Studies show that eating a healthy diet which includes fruits, vegetables and whole grains may lower disability and reduce symptoms of multiple sclerosis (MS). In MS, the immune system attacks the protective sheath (myelin) that covers nerve fibres and causes communication problems between your brain and the rest of your body.

 

Multiple sclerosis signs and symptoms may differ from person to person. They may include: Numbness or weakness, vision loss prolonged double vision, tingling or pain in slurred speech, fatigue, dizziness and impaired coordination.

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The definition of a healthy diet focused on eating more fruits, vegetables, legumes and whole grains and less sugar from desserts and sweetened beverages and less red meat and processed meat. The participants were divided into five groups based on how healthy their diet was.

The findings showed that people who took the healthy diet were 20 per cent less likely to have more severe physical disability, nearly 50 per cent less likely to have depression, 30 per cent less likely to suffer severe fatigue and more than 40 per cent less likely to have pain. A healthy lifestyle was defined as having a healthy weight, getting regular physical activity, not smoking eating a healthy diet with more fruits, vegetables, legumes and whole grains and less sugar from desserts and sweetened beverages and less red meat and processed meat.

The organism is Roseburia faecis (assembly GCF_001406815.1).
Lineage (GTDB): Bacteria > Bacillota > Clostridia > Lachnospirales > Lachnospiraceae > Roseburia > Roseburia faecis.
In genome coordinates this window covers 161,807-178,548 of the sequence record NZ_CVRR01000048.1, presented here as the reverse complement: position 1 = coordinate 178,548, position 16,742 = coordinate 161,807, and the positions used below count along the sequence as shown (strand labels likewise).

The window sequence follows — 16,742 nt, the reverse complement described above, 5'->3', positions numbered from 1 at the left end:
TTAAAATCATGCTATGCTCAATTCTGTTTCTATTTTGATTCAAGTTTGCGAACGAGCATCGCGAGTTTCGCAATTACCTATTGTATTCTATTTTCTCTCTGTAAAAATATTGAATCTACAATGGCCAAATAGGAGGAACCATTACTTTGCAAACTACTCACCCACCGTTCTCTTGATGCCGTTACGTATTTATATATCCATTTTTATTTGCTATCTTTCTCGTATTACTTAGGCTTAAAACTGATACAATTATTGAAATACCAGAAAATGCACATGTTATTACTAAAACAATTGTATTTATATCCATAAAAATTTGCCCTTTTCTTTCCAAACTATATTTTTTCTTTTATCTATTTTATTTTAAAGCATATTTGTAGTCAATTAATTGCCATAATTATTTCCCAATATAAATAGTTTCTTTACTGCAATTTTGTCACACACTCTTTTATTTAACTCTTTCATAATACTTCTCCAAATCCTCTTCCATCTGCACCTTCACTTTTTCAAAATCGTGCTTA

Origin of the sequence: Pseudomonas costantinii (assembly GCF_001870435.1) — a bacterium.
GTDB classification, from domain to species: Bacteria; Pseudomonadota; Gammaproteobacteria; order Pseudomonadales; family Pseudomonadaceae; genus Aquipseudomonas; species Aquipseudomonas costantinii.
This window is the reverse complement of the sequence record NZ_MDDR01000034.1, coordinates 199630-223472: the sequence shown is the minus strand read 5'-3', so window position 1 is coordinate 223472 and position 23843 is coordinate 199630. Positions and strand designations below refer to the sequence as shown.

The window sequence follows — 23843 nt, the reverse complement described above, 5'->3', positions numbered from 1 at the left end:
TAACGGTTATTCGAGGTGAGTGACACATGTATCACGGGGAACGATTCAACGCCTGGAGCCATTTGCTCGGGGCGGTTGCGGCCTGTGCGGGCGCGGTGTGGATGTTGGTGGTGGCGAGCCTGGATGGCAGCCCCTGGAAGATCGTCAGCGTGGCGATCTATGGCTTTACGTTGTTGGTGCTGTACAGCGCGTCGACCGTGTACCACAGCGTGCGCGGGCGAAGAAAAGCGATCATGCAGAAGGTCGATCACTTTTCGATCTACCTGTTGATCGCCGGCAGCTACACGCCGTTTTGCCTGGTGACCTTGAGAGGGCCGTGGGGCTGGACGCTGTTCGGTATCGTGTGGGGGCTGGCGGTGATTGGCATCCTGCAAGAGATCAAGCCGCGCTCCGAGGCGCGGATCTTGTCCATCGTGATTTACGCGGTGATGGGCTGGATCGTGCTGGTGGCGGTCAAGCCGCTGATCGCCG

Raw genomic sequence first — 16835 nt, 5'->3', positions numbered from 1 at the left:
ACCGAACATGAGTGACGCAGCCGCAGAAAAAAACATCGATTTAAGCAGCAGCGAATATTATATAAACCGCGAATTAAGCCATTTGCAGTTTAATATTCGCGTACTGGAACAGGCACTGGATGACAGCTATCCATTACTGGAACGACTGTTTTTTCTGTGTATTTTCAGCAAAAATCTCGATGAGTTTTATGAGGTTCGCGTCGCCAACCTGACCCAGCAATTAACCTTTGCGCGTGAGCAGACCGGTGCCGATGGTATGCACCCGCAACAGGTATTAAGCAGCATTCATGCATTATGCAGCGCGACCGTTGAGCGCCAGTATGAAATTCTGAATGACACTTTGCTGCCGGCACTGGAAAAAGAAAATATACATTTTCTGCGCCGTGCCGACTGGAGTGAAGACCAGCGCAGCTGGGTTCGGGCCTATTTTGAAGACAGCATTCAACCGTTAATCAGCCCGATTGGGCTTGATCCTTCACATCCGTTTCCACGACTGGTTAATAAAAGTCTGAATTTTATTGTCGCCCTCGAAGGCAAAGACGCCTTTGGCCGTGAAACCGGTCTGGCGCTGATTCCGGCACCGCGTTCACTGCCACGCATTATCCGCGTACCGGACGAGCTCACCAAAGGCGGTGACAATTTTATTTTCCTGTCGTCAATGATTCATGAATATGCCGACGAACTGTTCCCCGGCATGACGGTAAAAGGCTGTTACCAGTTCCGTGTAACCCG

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Researchers also assessed whether participants had an overall healthy lifestyle, which includes having a healthy weight, getting regular physical activity, eating a better than average diet and not smoking.

People with the healthiest diet were 20 percent less likely to have the more severe physical disability than people with the least healthy diet. Those with the best diet ate an average of 1.7 servings of whole grains per day, compared to 0.3 servings per day for those with the least healthy diet. For fruits, vegetables, and legumes the top group had 3.3 servings per day while the bottom group had 1.7 servings per day.

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The study also looked at whether people followed a specific diet, including popular diets such as Paleo, weight-loss plans or diets that have been touted in self-help books and websites as beneficial for people with MS, such as the Wahls' diet. The researchers found that overall, past or current use of these diets was associated with modestly reduced risk of increased disability.

 

 

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